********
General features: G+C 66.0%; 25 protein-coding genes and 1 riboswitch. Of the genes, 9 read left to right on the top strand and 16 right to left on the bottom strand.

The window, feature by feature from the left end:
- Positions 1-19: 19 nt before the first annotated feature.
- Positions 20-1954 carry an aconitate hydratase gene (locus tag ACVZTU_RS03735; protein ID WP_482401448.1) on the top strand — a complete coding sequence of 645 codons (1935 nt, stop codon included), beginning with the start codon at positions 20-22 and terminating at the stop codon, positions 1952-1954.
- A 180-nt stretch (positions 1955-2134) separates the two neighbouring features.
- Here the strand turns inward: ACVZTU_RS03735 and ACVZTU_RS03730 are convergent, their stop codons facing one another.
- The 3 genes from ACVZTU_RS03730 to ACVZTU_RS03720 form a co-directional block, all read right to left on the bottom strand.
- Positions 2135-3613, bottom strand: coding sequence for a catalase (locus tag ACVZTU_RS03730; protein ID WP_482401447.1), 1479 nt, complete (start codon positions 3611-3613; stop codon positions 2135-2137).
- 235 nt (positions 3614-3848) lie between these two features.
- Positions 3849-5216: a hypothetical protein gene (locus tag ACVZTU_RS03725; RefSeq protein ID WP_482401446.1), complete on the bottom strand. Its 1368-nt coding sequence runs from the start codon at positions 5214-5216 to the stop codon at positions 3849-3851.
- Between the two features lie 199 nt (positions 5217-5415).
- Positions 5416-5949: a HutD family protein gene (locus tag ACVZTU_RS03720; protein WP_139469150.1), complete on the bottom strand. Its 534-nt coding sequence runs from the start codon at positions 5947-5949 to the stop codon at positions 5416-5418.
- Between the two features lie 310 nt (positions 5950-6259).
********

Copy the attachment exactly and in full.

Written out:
General features: G+C 66.0%; 25 protein-coding genes and 1 riboswitch. Of the genes, 9 read left to right on the top strand and 16 right to left on the bottom strand.

The window, feature by feature from the left end:
- Positions 1-19: 19 nt before the first annotated feature.
- Positions 20-1954 carry an aconitate hydratase gene (locus tag ACVZTU_RS03735; protein ID WP_482401448.1) on the top strand — a complete coding sequence of 645 codons (1935 nt, stop codon included), beginning with the start codon at positions 20-22 and terminating at the stop codon, positions 1952-1954.
- A 180-nt stretch (positions 1955-2134) separates the two neighbouring features.
- Here the strand turns inward: ACVZTU_RS03735 and ACVZTU_RS03730 are convergent, their stop codons facing one another.
- The 3 genes from ACVZTU_RS03730 to ACVZTU_RS03720 form a co-directional block, all read right to left on the bottom strand.
- Positions 2135-3613, bottom strand: coding sequence for a catalase (locus tag ACVZTU_RS03730; protein ID WP_482401447.1), 1479 nt, complete (start codon positions 3611-3613; stop codon positions 2135-2137).
- 235 nt (positions 3614-3848) lie between these two features.
- Positions 3849-5216: a hypothetical protein gene (locus tag ACVZTU_RS03725; RefSeq protein ID WP_482401446.1), complete on the bottom strand. Its 1368-nt coding sequence runs from the start codon at positions 5214-5216 to the stop codon at positions 3849-3851.
- Between the two features lie 199 nt (positions 5217-5415).
- Positions 5416-5949: a HutD family protein gene (locus tag ACVZTU_RS03720; protein WP_139469150.1), complete on the bottom strand. Its 534-nt coding sequence runs from the start codon at positions 5947-5949 to the stop codon at positions 5416-5418.
- Between the two features lie 310 nt (positions 5950-6259).